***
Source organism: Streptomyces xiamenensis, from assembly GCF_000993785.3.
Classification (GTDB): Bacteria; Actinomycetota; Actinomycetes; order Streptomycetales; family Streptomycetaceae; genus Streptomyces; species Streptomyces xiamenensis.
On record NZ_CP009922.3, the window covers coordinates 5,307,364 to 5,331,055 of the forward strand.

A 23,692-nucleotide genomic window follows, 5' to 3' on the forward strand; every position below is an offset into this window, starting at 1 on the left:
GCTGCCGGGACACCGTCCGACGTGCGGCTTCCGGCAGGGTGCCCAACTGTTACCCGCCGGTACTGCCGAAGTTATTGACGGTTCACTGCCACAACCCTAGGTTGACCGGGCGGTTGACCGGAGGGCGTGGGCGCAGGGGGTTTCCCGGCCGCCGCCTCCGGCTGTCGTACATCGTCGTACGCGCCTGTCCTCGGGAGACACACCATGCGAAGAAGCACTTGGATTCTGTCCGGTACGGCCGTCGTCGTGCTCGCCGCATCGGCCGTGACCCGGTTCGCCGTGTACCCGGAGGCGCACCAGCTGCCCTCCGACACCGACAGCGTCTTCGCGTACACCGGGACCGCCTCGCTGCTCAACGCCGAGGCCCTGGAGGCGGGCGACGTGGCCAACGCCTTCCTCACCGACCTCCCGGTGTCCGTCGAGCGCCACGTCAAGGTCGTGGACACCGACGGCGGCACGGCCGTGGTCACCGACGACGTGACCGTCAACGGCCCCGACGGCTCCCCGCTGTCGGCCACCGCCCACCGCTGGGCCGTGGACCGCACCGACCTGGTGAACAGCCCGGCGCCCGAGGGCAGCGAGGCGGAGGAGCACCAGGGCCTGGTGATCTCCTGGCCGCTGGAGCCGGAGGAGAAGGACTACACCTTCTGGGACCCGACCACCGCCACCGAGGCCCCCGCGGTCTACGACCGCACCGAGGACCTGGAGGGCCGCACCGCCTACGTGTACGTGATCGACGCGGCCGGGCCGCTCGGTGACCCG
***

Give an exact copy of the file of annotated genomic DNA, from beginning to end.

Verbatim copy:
Source organism: Streptomyces xiamenensis, from assembly GCF_000993785.3.
Classification (GTDB): Bacteria; Actinomycetota; Actinomycetes; order Streptomycetales; family Streptomycetaceae; genus Streptomyces; species Streptomyces xiamenensis.
On record NZ_CP009922.3, the window covers coordinates 5,307,364 to 5,331,055 of the forward strand.

A 23,692-nucleotide genomic window follows, 5' to 3' on the forward strand; every position below is an offset into this window, starting at 1 on the left:
GCTGCCGGGACACCGTCCGACGTGCGGCTTCCGGCAGGGTGCCCAACTGTTACCCGCCGGTACTGCCGAAGTTATTGACGGTTCACTGCCACAACCCTAGGTTGACCGGGCGGTTGACCGGAGGGCGTGGGCGCAGGGGGTTTCCCGGCCGCCGCCTCCGGCTGTCGTACATCGTCGTACGCGCCTGTCCTCGGGAGACACACCATGCGAAGAAGCACTTGGATTCTGTCCGGTACGGCCGTCGTCGTGCTCGCCGCATCGGCCGTGACCCGGTTCGCCGTGTACCCGGAGGCGCACCAGCTGCCCTCCGACACCGACAGCGTCTTCGCGTACACCGGGACCGCCTCGCTGCTCAACGCCGAGGCCCTGGAGGCGGGCGACGTGGCCAACGCCTTCCTCACCGACCTCCCGGTGTCCGTCGAGCGCCACGTCAAGGTCGTGGACACCGACGGCGGCACGGCCGTGGTCACCGACGACGTGACCGTCAACGGCCCCGACGGCTCCCCGCTGTCGGCCACCGCCCACCGCTGGGCCGTGGACCGCACCGACCTGGTGAACAGCCCGGCGCCCGAGGGCAGCGAGGCGGAGGAGCACCAGGGCCTGGTGATCTCCTGGCCGCTGGAGCCGGAGGAGAAGGACTACACCTTCTGGGACCCGACCACCGCCACCGAGGCCCCCGCGGTCTACGACCGCACCGAGGACCTGGAGGGCCGCACCGCCTACGTGTACGTGATCGACGCGGCCGGGCCGCTCGGTGACCCG